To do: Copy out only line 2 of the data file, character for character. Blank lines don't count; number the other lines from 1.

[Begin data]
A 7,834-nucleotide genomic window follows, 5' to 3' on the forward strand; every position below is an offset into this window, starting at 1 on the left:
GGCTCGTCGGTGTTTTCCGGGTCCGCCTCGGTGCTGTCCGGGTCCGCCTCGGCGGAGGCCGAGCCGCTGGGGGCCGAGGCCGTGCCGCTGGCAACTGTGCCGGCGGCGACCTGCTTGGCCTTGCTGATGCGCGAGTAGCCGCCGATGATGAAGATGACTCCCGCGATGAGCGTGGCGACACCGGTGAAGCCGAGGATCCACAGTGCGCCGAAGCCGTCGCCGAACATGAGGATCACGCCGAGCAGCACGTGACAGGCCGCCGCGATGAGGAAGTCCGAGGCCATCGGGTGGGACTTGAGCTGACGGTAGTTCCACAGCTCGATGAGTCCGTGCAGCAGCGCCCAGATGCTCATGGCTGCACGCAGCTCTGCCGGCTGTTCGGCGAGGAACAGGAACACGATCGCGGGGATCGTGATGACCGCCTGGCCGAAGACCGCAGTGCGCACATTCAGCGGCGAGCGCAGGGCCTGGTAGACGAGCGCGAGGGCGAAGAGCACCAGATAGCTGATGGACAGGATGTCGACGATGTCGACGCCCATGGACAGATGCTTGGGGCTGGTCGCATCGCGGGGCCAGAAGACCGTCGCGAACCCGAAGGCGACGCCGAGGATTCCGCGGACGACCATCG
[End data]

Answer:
GGCTCGTCGGTGTTTTCCGGGTCCGCCTCGGTGCTGTCCGGGTCCGCCTCGGCGGAGGCCGAGCCGCTGGGGGCCGAGGCCGTGCCGCTGGCAACTGTGCCGGCGGCGACCTGCTTGGCCTTGCTGATGCGCGAGTAGCCGCCGATGATGAAGATGACTCCCGCGATGAGCGTGGCGACACCGGTGAAGCCGAGGATCCACAGTGCGCCGAAGCCGTCGCCGAACATGAGGATCACGCCGAGCAGCACGTGACAGGCCGCCGCGATGAGGAAGTCCGAGGCCATCGGGTGGGACTTGAGCTGACGGTAGTTCCACAGCTCGATGAGTCCGTGCAGCAGCGCCCAGATGCTCATGGCTGCACGCAGCTCTGCCGGCTGTTCGGCGAGGAACAGGAACACGATCGCGGGGATCGTGATGACCGCCTGGCCGAAGACCGCAGTGCGCACATTCAGCGGCGAGCGCAGGGCCTGGTAGACGAGCGCGAGGGCGAAGAGCACCAGATAGCTGATGGACAGGATGTCGACGATGTCGACGCCCATGGACAGATGCTTGGGGCTGGTCGCATCGCGGGGCCAGAAGACCGTCGCGAACCCGAAGGCGACGCCGAGGATTCCGCGGACGACCATCG